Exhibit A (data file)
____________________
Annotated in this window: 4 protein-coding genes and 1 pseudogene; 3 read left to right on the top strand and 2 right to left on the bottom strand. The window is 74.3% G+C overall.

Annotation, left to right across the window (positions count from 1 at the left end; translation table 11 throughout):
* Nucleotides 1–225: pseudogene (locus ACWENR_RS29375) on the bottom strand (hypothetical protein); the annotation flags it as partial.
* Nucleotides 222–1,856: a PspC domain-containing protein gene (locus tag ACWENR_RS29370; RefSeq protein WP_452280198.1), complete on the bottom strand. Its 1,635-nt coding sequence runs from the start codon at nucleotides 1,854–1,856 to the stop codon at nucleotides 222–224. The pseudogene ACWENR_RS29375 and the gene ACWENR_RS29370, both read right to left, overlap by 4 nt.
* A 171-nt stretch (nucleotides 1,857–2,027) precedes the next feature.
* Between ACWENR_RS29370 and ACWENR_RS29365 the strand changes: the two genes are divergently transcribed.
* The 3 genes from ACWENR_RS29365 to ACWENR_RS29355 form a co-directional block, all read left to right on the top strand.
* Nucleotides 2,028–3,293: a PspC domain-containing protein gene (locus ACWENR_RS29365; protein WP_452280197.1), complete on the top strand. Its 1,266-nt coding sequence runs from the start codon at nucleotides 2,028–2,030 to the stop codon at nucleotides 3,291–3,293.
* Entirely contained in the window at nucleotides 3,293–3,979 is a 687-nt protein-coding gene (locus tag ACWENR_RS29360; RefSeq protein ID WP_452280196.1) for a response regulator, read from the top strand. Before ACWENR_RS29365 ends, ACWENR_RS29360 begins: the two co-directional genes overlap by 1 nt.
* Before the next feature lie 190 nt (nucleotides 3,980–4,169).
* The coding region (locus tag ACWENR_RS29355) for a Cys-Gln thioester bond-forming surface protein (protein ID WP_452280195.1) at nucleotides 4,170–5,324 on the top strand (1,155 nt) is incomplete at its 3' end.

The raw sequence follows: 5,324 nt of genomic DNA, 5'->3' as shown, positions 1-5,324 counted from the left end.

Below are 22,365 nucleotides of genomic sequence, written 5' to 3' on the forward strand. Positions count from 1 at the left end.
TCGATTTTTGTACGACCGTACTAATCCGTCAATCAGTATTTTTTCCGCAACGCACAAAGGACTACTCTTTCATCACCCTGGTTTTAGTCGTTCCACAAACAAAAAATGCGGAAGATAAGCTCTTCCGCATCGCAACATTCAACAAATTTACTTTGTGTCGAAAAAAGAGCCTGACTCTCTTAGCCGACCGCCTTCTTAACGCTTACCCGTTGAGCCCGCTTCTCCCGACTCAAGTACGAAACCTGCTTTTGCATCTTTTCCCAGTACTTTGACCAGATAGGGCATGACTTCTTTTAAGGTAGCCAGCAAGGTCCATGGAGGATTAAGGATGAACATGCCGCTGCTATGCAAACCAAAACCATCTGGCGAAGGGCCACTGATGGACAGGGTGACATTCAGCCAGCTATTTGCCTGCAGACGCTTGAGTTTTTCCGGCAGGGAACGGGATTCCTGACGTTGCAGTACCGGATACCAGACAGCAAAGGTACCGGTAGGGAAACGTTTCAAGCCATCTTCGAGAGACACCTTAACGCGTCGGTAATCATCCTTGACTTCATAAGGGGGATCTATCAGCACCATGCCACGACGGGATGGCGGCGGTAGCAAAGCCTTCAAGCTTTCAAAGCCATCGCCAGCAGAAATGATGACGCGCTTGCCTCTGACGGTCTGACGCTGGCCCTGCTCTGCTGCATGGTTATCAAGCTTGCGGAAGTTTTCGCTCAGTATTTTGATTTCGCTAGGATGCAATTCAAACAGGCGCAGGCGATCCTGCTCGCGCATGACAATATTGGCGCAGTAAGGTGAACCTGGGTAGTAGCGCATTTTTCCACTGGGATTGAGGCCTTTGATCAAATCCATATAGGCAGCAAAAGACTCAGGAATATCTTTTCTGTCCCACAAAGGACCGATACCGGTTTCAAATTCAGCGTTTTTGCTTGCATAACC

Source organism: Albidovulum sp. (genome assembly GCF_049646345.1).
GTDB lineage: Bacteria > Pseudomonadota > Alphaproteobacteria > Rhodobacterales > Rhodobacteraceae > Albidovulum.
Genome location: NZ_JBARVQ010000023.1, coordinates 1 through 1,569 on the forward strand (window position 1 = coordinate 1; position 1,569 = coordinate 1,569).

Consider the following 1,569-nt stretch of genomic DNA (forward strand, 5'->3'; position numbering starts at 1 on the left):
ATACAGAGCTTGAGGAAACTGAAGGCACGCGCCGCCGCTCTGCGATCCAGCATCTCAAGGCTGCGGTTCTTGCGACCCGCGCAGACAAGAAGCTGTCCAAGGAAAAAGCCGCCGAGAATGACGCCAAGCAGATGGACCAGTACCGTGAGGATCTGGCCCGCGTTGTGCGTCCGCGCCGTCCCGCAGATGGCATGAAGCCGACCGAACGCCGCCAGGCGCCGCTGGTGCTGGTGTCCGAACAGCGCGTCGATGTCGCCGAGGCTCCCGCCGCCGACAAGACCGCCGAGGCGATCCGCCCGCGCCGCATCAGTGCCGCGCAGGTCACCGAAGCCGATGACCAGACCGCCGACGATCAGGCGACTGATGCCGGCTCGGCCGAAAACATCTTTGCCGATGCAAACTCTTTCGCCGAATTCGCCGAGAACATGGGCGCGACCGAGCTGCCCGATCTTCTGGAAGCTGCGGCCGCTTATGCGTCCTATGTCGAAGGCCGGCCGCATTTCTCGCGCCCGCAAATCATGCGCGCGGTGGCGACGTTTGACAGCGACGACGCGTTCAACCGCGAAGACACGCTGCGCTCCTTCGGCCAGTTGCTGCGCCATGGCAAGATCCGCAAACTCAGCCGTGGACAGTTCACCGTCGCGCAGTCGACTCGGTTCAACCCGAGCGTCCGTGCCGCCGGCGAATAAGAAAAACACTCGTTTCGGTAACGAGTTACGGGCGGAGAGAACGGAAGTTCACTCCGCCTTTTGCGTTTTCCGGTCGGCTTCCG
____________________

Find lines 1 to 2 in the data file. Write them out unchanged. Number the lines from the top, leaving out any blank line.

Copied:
Annotated in this window: 4 protein-coding genes and 1 pseudogene; 3 read left to right on the top strand and 2 right to left on the bottom strand. The window is 74.3% G+C overall.

Annotation, left to right across the window (positions count from 1 at the left end; translation table 11 throughout):